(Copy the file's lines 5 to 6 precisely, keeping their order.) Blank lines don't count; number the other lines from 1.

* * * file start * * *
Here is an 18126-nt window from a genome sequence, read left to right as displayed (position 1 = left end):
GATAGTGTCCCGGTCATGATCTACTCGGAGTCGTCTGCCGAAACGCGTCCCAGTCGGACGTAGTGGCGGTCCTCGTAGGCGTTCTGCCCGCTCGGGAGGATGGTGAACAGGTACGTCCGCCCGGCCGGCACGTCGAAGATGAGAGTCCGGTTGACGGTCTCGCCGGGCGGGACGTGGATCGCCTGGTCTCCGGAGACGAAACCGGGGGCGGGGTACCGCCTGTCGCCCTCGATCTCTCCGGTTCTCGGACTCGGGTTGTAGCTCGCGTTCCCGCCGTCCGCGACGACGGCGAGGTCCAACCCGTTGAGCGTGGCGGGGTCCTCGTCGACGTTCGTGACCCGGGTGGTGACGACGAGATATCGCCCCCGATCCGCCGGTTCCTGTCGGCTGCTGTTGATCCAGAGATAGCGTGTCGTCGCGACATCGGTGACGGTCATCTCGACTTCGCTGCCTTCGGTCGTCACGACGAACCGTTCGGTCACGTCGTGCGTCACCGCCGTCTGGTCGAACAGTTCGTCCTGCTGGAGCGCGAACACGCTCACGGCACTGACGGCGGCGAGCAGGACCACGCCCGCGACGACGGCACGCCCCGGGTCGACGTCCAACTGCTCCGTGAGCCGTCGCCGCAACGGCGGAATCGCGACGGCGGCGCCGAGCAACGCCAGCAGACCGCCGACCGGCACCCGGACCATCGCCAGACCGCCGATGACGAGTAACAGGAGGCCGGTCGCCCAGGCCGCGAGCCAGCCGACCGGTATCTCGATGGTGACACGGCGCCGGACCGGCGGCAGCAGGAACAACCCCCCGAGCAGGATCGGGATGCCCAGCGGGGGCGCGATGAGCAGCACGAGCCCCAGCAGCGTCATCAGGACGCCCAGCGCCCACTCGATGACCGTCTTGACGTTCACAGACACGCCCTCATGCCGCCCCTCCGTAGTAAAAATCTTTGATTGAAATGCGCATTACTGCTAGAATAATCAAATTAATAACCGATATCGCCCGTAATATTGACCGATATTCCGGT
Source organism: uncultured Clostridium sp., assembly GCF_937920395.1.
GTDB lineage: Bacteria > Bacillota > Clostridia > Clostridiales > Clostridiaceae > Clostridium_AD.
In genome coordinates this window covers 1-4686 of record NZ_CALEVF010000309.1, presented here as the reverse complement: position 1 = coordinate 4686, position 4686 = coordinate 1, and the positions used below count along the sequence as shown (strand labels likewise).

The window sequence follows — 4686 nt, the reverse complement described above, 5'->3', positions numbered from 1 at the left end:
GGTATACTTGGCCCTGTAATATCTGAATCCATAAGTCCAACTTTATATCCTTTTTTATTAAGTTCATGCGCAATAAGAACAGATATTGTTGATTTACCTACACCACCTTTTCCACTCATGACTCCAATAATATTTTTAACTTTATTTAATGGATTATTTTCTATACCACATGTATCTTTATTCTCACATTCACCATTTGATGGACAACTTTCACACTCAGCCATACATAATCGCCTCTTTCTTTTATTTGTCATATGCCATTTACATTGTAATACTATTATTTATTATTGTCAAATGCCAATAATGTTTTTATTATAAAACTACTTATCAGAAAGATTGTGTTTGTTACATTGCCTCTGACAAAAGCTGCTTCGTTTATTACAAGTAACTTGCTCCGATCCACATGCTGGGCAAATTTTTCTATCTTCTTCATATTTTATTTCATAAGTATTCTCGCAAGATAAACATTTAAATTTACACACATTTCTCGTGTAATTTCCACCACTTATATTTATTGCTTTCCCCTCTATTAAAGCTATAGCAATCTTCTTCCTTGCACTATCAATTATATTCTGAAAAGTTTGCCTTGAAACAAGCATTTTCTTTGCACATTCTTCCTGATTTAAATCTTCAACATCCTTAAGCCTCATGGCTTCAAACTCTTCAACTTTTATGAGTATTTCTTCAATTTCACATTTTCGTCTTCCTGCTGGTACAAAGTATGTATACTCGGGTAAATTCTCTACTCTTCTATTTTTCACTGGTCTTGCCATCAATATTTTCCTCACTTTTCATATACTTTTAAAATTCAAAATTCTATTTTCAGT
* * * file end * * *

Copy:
In genome coordinates this window covers 1-4686 of record NZ_CALEVF010000309.1, presented here as the reverse complement: position 1 = coordinate 4686, position 4686 = coordinate 1, and the positions used below count along the sequence as shown (strand labels likewise).

The window sequence follows — 4686 nt, the reverse complement described above, 5'->3', positions numbered from 1 at the left end: